On the death of Osama Bin Laden

by Chap. Mikel Ryuho Monnett, BCC, The Buddhist Channel, May 12, 2011

Ohio, USA -- In the Jataka Tales, the story of the previous lives of he who would eventually become the Buddha, there is a tale of the Buddha having been once a ship’s captain *.

One night, while standing watch, he catches one of the passengers attempting an act that would kill all on board the ship. With no other choice available (and the responsibility of all the others lives being upon him as Captain), he kills the man to prevent him from killing the others.

As a consequence, he and the attempted murderer become karmically linked, following each other through rebirth after rebirth, lifetime after lifetime, until eventually their karmic trail would lead the one to become the Buddha and the other to become Ananda, his attendant, from whom we get most of the Buddha’s teachings.

At that point, the negative karma had been extinguished and both men had accumulated enough positive merit that they were able to attain enlightenment. But it had taken a long time.

I thought about this when I was watching President Obama detailing the hunt for and eventual execution of Osama Bin Laden on 60 Minutes last night. Faced with an organization that had as one of its tenets the continued death and destruction of  American citizens wherever they might be, he acted  as he had vowed to act if elected President.

The oath of office requires the President to “defend the Constitution of the United States from all enemies, both foreign and domestic”. And while Obama may have disappointed many of us in his execution of the latter (the coward Dick Cheney has still not faced prosecution), in the former he acted as he said he would .

Taking into consideration the possibility of ‘collateral damage’ (the military euphemism for civilian casualties), Obama authorized a ‘surgical strike’ (commando raid) even though it had considerably less chance of success than a drone strike (bombing the compound). Obama knew that an unsuccessful raid would  for all intents and purposes effectively end his presidency and his chance for re-election (the spectre of Jimmy Carter being foremost in his mind), but he chose that option anyway. It was a gutsy call and no amount of Republican revisionism is going to change that (although that won’t stop them from trying).

Still, as a Buddhist chaplain I can’t help wondering about the karmic consequences of that decision. To be locked in a karmic bond with the madman responsible for 9/11 would seem to me to be an extraordinarily sad fate, like that of Lazarus in the classic Star Trek episode “The Alternative Factor”: “to be trapped through eternity with a madman at his throat”.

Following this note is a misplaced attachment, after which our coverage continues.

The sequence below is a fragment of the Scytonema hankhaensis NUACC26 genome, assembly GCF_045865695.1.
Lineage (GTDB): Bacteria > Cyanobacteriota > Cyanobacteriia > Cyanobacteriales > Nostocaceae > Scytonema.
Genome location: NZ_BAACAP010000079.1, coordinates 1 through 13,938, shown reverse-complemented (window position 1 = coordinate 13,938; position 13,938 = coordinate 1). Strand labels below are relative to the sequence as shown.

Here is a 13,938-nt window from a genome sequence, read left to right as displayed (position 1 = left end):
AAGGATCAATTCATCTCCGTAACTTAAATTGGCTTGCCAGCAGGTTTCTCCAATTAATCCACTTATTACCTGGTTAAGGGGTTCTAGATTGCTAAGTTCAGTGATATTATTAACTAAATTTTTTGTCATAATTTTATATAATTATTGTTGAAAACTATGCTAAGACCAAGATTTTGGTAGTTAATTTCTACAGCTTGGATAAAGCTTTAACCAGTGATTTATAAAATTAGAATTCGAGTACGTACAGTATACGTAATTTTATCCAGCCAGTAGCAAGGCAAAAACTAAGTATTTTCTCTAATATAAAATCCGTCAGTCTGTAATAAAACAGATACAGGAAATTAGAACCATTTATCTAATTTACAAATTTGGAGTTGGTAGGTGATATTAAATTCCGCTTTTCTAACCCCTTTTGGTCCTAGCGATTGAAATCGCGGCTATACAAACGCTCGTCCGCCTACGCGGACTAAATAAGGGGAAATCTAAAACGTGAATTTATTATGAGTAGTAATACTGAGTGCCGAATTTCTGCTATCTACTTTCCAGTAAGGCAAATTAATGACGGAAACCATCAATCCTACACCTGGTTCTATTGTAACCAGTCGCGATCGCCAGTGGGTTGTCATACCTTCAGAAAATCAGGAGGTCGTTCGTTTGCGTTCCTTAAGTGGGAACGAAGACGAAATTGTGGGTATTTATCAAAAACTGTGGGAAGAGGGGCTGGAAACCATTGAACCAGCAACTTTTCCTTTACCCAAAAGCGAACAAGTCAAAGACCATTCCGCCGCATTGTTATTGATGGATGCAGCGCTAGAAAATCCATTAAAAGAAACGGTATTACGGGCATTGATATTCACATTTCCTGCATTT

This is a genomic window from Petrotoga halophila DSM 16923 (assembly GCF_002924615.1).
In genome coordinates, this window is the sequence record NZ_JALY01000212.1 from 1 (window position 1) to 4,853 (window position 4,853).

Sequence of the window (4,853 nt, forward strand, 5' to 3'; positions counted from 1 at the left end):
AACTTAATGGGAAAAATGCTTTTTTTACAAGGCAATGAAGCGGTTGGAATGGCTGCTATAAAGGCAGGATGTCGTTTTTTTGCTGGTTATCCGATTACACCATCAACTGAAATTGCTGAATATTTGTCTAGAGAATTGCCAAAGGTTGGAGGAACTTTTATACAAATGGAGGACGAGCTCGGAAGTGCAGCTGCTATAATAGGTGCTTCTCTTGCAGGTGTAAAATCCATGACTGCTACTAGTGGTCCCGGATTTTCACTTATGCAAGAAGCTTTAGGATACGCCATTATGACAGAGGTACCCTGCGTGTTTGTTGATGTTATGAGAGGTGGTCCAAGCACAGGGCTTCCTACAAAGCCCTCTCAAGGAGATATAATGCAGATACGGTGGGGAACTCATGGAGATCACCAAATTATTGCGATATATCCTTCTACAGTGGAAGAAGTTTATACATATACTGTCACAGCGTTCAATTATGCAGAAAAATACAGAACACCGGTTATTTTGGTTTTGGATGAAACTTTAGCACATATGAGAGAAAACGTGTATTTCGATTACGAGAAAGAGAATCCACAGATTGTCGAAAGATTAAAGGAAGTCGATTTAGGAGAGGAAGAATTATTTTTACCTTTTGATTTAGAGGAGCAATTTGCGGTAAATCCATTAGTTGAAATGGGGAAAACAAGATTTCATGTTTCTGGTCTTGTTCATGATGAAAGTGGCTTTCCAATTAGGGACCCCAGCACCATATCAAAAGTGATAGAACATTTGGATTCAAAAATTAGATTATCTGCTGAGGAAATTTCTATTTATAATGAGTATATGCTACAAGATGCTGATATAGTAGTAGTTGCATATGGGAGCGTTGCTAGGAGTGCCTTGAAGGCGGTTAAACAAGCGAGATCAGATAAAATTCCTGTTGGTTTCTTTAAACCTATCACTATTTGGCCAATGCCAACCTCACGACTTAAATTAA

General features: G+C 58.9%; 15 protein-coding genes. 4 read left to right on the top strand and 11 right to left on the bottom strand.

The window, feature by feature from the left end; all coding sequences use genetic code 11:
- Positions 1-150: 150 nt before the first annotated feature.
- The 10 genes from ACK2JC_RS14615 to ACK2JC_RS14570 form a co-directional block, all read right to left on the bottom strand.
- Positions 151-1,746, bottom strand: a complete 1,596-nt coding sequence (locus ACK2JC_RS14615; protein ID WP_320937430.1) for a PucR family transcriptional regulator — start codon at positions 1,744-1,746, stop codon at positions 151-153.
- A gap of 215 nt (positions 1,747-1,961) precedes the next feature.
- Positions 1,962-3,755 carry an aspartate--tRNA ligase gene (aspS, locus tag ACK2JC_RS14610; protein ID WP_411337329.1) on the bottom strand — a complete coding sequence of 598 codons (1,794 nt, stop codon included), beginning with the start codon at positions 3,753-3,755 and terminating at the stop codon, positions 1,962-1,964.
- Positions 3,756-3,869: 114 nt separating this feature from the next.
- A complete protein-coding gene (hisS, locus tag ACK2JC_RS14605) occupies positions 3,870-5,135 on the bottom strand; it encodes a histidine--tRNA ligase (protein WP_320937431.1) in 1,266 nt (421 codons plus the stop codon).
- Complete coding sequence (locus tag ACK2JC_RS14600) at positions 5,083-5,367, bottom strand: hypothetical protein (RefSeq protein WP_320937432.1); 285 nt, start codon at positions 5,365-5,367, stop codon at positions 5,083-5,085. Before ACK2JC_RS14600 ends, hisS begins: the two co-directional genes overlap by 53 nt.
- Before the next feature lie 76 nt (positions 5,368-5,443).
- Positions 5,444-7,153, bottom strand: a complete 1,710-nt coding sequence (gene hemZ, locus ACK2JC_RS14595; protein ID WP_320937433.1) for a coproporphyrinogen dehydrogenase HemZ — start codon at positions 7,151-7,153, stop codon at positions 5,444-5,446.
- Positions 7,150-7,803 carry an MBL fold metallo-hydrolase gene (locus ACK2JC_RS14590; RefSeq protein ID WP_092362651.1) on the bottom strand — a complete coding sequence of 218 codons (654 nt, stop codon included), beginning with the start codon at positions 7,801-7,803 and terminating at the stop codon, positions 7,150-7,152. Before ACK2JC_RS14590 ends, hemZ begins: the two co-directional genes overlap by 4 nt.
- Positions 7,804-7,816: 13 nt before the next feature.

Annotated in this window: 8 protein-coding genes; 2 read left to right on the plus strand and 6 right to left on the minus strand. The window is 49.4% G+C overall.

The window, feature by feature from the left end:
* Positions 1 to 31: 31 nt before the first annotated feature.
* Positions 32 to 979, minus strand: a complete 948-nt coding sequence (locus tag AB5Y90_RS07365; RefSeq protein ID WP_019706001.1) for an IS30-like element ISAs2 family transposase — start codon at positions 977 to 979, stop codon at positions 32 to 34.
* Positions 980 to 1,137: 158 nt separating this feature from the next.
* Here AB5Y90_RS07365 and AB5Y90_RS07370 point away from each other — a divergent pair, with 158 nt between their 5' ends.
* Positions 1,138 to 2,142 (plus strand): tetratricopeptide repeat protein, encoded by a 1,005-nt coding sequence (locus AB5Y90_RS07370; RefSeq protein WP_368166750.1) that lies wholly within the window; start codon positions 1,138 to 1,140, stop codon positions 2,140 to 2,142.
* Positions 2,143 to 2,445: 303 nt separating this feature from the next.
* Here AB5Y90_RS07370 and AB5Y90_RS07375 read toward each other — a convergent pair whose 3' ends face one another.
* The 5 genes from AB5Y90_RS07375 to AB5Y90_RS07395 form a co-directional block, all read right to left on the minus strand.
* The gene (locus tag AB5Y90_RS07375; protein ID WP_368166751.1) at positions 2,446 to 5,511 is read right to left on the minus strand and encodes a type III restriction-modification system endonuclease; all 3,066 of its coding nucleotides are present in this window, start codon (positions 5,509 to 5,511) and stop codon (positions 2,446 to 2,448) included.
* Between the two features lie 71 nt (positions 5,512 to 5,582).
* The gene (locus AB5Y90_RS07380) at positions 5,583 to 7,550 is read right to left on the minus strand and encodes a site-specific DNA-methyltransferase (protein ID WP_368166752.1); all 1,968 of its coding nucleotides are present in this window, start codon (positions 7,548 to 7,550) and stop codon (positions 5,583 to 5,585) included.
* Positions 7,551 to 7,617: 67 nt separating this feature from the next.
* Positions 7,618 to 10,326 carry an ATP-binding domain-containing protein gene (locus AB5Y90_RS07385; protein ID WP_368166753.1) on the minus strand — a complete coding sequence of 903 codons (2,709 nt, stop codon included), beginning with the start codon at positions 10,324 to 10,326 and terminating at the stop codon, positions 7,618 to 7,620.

But even if the Christian Obama believed as Buddhists do - that to take this action would bond him forever to Osama Bin Laden until such time as both had exhausted their negative karma and achieved enlightenment - I still think he would (reluctantly) make the same decision Like Siddhartha the sea captain, the responsibility was his, the decision was his, and the consequences were his to assume and he did, for the good of his people.  That’s what makes a great cakravartin.

I’m still waiting for the arrest of the coward Cheney.

Chap. Mikel Ryuho Monnett (B.A., B.A., M.A., BCC) is a member of the Zen Peacemaker Order and the Karma Kagyu lineage of Tibetan Buddhism. A long-time student of Ven. Khenpo Karthar Rinpoche and Joan Jiko Halifax Roshi, Chaplain Monnett received his B.A.s from The Ohio State University in 1987, and his M.A. from Naropa University in 1999. A writer, lecturer, and ardent advocate of Buddhist chaplaincy, he is a member of the Buddhist Chaplains Network of the ACPE and previously served as the Heart Services Anchor Chaplain at Barnes-Jewish Hospital at Washington University Medical Center in St. Louis, MO. A specialist in disaster chaplaincy, he was twice deployed to major catastrophes in the U.S. as part of a spiritual care team. He currently lives in Ohio with his wife, Tara Gidwani.

* Editor's Note: This parable is likely attributed to the "Upayakausalyasutra", a Tibetan source. Refer to "Buddhism and War" by Paul Demiéville

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